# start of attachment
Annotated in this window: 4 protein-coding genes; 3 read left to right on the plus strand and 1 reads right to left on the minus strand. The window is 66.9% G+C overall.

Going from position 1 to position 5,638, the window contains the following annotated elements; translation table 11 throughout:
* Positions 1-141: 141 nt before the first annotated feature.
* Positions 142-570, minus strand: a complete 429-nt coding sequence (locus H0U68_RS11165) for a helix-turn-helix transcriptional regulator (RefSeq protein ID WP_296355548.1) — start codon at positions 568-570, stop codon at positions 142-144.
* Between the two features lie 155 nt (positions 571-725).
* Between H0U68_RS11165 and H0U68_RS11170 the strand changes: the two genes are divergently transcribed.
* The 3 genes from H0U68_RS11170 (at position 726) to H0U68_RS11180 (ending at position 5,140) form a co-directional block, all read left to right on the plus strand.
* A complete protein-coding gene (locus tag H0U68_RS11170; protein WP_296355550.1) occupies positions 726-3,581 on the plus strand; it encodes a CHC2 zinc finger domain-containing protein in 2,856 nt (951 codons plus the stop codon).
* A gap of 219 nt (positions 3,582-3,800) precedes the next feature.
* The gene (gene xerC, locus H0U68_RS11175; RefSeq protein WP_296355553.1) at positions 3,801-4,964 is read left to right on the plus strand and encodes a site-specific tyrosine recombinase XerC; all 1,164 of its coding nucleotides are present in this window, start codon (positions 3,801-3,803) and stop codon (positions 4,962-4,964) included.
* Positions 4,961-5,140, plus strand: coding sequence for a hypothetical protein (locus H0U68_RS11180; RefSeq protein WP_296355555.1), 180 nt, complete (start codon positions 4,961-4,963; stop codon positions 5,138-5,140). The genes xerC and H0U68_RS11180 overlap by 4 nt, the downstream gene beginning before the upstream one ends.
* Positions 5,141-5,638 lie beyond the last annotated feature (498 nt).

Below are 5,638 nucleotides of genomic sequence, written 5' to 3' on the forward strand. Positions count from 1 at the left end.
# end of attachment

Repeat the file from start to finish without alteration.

Annotated in this window: 4 protein-coding genes; 3 read left to right on the plus strand and 1 reads right to left on the minus strand. The window is 66.9% G+C overall.

Going from position 1 to position 5,638, the window contains the following annotated elements; translation table 11 throughout:
* Positions 1-141: 141 nt before the first annotated feature.
* Positions 142-570, minus strand: a complete 429-nt coding sequence (locus H0U68_RS11165) for a helix-turn-helix transcriptional regulator (RefSeq protein ID WP_296355548.1) — start codon at positions 568-570, stop codon at positions 142-144.
* Between the two features lie 155 nt (positions 571-725).
* Between H0U68_RS11165 and H0U68_RS11170 the strand changes: the two genes are divergently transcribed.
* The 3 genes from H0U68_RS11170 (at position 726) to H0U68_RS11180 (ending at position 5,140) form a co-directional block, all read left to right on the plus strand.
* A complete protein-coding gene (locus tag H0U68_RS11170; protein WP_296355550.1) occupies positions 726-3,581 on the plus strand; it encodes a CHC2 zinc finger domain-containing protein in 2,856 nt (951 codons plus the stop codon).
* A gap of 219 nt (positions 3,582-3,800) precedes the next feature.
* The gene (gene xerC, locus H0U68_RS11175; RefSeq protein WP_296355553.1) at positions 3,801-4,964 is read left to right on the plus strand and encodes a site-specific tyrosine recombinase XerC; all 1,164 of its coding nucleotides are present in this window, start codon (positions 3,801-3,803) and stop codon (positions 4,962-4,964) included.
* Positions 4,961-5,140, plus strand: coding sequence for a hypothetical protein (locus H0U68_RS11180; RefSeq protein WP_296355555.1), 180 nt, complete (start codon positions 4,961-4,963; stop codon positions 5,138-5,140). The genes xerC and H0U68_RS11180 overlap by 4 nt, the downstream gene beginning before the upstream one ends.
* Positions 5,141-5,638 lie beyond the last annotated feature (498 nt).

Below are 5,638 nucleotides of genomic sequence, written 5' to 3' on the forward strand. Positions count from 1 at the left end.